|0.7.6||Jul 16, 2023|
|0.7.1||Jan 6, 2023|
|0.7.0||Dec 26, 2022|
|0.6.5||Sep 5, 2022|
|0.4.5||Nov 20, 2020|
#177 in Configuration
93 downloads per month
Versio (pronounced vir-zhee-oh) is a tool that manages your project's version evolution. It intelligently updates semantic version numbers based on conventional commits. It can handle changelogs, project tags, release subdirectories, GPG signing, pull requests, and more.
Versio is especially intelligent when dealing with monorepos, allowing not only individual control of each project within the repo, but also managing dependencies and references among them.
Once installed, try this in your project to create a new release:
$ git pull $ versio init # this creates .versio.yaml $ git add .versio.yaml .gitignore $ git commit -m "build: add versio management" $ git push $ versio release
We've listed plenty of other use cases where you can use Versio in your projects.
Who's using Versio?
Versio is listed some places, and used by some projects. If you find Versio in the wild--or if you use it yourself--and it's not shown here, please submit an issue. We'll make sure you're mentioned.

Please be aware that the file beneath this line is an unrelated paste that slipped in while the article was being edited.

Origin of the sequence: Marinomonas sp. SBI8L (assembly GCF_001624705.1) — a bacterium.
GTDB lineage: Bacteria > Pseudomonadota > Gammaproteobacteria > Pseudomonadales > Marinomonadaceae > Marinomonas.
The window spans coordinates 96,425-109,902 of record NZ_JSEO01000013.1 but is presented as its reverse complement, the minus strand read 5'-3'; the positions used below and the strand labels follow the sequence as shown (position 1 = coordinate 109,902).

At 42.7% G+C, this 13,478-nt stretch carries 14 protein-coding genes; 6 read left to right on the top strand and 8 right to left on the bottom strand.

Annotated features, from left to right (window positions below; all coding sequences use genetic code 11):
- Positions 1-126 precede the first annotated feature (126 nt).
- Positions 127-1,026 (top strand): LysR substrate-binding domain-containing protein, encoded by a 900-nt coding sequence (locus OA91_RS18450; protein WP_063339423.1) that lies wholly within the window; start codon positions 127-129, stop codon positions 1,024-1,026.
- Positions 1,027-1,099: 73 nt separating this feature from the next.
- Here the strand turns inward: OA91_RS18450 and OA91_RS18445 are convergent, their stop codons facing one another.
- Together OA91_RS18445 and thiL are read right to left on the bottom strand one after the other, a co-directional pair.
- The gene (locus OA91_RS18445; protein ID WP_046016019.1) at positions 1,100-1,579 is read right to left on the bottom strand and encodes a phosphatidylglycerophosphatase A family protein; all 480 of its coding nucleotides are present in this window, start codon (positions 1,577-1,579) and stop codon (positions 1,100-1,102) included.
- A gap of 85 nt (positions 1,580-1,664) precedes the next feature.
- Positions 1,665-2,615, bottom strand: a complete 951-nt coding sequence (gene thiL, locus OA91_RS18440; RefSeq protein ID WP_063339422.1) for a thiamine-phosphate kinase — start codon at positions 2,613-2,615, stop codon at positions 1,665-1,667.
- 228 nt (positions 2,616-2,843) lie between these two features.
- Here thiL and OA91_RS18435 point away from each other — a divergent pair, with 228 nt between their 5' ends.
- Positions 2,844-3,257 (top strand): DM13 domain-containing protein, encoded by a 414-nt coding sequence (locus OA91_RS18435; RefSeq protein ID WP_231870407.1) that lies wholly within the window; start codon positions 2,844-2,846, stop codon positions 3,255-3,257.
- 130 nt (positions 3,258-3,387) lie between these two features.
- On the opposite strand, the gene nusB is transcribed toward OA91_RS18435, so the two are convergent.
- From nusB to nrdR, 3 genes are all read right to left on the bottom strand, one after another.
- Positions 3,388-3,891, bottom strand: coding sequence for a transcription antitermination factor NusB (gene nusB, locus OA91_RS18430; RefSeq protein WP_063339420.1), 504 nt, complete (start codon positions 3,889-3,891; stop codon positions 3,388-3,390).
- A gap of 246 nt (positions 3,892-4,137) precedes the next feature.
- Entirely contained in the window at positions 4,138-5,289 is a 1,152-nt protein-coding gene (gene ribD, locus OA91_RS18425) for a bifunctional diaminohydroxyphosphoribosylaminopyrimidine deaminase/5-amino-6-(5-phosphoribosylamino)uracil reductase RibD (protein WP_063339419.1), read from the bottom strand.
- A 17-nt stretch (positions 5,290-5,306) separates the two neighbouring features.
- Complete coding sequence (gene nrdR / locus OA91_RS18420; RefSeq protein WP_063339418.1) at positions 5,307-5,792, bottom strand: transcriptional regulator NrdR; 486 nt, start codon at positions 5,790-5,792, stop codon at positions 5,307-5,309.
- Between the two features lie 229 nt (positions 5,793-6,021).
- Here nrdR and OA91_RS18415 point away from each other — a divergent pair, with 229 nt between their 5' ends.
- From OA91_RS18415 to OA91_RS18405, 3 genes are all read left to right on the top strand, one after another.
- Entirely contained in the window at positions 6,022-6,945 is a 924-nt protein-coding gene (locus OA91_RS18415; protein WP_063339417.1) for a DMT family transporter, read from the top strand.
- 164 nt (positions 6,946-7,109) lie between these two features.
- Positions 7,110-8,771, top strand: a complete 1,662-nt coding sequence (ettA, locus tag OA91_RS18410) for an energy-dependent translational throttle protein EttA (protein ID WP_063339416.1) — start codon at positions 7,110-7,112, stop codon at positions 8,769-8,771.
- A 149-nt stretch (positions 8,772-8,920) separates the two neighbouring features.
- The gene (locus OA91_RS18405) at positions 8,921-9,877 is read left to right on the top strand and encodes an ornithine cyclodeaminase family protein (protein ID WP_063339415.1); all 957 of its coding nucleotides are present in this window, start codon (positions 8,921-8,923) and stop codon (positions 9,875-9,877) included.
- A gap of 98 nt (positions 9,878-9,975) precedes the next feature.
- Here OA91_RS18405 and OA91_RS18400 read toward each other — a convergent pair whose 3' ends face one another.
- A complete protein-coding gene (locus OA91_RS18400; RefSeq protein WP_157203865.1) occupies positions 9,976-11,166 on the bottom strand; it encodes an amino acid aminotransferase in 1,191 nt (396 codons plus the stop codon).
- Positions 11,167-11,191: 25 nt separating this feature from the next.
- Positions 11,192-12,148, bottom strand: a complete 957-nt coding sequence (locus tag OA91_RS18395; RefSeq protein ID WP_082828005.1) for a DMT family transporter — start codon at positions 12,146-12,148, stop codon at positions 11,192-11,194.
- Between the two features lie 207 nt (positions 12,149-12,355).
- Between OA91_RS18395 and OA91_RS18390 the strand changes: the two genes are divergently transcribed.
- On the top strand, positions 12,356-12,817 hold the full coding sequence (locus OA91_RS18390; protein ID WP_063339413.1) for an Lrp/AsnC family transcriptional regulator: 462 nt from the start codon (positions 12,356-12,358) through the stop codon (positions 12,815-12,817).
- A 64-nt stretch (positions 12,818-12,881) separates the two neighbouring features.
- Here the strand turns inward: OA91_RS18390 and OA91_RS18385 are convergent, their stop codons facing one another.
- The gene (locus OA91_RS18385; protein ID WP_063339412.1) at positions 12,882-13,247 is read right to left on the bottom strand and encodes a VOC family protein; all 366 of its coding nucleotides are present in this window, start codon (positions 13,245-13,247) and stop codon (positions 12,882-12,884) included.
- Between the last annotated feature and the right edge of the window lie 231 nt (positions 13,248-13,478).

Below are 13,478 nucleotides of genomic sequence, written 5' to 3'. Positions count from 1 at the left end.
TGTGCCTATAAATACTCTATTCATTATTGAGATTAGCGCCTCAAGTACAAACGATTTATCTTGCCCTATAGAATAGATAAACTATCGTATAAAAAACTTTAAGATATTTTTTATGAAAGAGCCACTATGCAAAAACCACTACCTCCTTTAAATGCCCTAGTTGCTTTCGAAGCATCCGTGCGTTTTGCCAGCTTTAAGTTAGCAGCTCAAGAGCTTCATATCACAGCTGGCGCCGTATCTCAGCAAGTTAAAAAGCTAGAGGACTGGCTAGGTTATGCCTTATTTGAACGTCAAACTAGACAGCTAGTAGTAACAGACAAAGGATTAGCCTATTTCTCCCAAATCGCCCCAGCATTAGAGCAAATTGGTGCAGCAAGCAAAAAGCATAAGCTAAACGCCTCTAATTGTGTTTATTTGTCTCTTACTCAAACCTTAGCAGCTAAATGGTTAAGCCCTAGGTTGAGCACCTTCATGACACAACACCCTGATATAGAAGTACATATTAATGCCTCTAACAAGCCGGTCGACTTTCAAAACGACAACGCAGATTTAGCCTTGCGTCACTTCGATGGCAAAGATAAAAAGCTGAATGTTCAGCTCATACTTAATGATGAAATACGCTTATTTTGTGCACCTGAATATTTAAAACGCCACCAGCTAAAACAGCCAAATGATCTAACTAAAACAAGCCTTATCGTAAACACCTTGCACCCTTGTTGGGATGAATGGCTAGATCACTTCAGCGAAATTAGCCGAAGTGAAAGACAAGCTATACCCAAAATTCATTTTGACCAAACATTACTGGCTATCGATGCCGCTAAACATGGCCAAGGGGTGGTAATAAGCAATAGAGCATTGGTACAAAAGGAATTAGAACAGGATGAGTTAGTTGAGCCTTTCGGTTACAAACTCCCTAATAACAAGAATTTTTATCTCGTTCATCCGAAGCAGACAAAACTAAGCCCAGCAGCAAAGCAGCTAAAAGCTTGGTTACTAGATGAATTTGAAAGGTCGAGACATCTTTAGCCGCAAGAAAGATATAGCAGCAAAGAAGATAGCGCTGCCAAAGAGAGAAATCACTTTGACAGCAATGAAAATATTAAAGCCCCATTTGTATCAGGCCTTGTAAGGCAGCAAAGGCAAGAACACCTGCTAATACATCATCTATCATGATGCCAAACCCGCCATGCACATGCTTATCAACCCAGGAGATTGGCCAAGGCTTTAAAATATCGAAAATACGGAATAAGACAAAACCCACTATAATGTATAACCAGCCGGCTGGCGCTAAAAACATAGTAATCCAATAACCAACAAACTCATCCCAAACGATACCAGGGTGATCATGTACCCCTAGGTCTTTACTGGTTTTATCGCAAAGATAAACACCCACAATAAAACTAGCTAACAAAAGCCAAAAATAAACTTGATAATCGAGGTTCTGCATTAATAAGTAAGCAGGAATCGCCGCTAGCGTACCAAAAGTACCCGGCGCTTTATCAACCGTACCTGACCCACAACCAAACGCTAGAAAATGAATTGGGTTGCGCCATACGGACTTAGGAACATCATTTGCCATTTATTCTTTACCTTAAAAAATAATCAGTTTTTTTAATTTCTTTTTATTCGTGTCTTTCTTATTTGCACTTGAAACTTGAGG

We're listed here!
- Conventional Commits: Versio supports the official conventional comment specification.
- Awesome Monorepo: A great collection of tools for handling your monorepo.
We're used here!
- Versio: Of course we use Versio when developing Versio.
Versio can help automate the release process by updating semver version numbers from conventional commits, generating a changelog, and managing dependencies between projects. This frees developers from having to coordinate among themselves what versions should be assigned.
Versio can also deliver a machine-readable listing of your projects: where they live, how they're related, what their tags are--this can be used to help construct other parts of your release process: such as when you build, test, publish, and deploy.
How It Works